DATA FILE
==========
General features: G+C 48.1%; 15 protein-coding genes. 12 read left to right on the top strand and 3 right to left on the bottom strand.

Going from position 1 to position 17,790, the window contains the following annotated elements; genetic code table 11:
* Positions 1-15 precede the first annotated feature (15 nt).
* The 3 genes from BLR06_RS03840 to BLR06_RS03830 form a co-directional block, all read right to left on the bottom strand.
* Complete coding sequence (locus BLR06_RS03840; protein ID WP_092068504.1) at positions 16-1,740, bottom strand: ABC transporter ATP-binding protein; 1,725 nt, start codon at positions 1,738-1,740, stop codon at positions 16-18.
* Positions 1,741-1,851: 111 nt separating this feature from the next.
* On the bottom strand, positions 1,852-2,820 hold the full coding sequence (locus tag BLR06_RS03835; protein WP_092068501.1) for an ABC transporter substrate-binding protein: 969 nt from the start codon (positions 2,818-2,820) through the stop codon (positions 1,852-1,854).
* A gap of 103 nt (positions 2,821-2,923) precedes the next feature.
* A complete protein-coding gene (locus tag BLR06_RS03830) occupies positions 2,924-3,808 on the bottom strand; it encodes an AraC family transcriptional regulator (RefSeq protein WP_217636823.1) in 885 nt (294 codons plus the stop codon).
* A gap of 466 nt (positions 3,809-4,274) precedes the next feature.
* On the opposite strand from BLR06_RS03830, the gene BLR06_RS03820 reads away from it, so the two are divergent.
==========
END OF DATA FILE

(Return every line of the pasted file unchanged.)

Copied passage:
General features: G+C 48.1%; 15 protein-coding genes. 12 read left to right on the top strand and 3 right to left on the bottom strand.

Going from position 1 to position 17,790, the window contains the following annotated elements; genetic code table 11:
* Positions 1-15 precede the first annotated feature (15 nt).
* The 3 genes from BLR06_RS03840 to BLR06_RS03830 form a co-directional block, all read right to left on the bottom strand.
* Complete coding sequence (locus BLR06_RS03840; protein ID WP_092068504.1) at positions 16-1,740, bottom strand: ABC transporter ATP-binding protein; 1,725 nt, start codon at positions 1,738-1,740, stop codon at positions 16-18.
* Positions 1,741-1,851: 111 nt separating this feature from the next.
* On the bottom strand, positions 1,852-2,820 hold the full coding sequence (locus tag BLR06_RS03835; protein WP_092068501.1) for an ABC transporter substrate-binding protein: 969 nt from the start codon (positions 2,818-2,820) through the stop codon (positions 1,852-1,854).
* A gap of 103 nt (positions 2,821-2,923) precedes the next feature.
* A complete protein-coding gene (locus tag BLR06_RS03830) occupies positions 2,924-3,808 on the bottom strand; it encodes an AraC family transcriptional regulator (RefSeq protein WP_217636823.1) in 885 nt (294 codons plus the stop codon).
* A gap of 466 nt (positions 3,809-4,274) precedes the next feature.
* On the opposite strand from BLR06_RS03830, the gene BLR06_RS03820 reads away from it, so the two are divergent.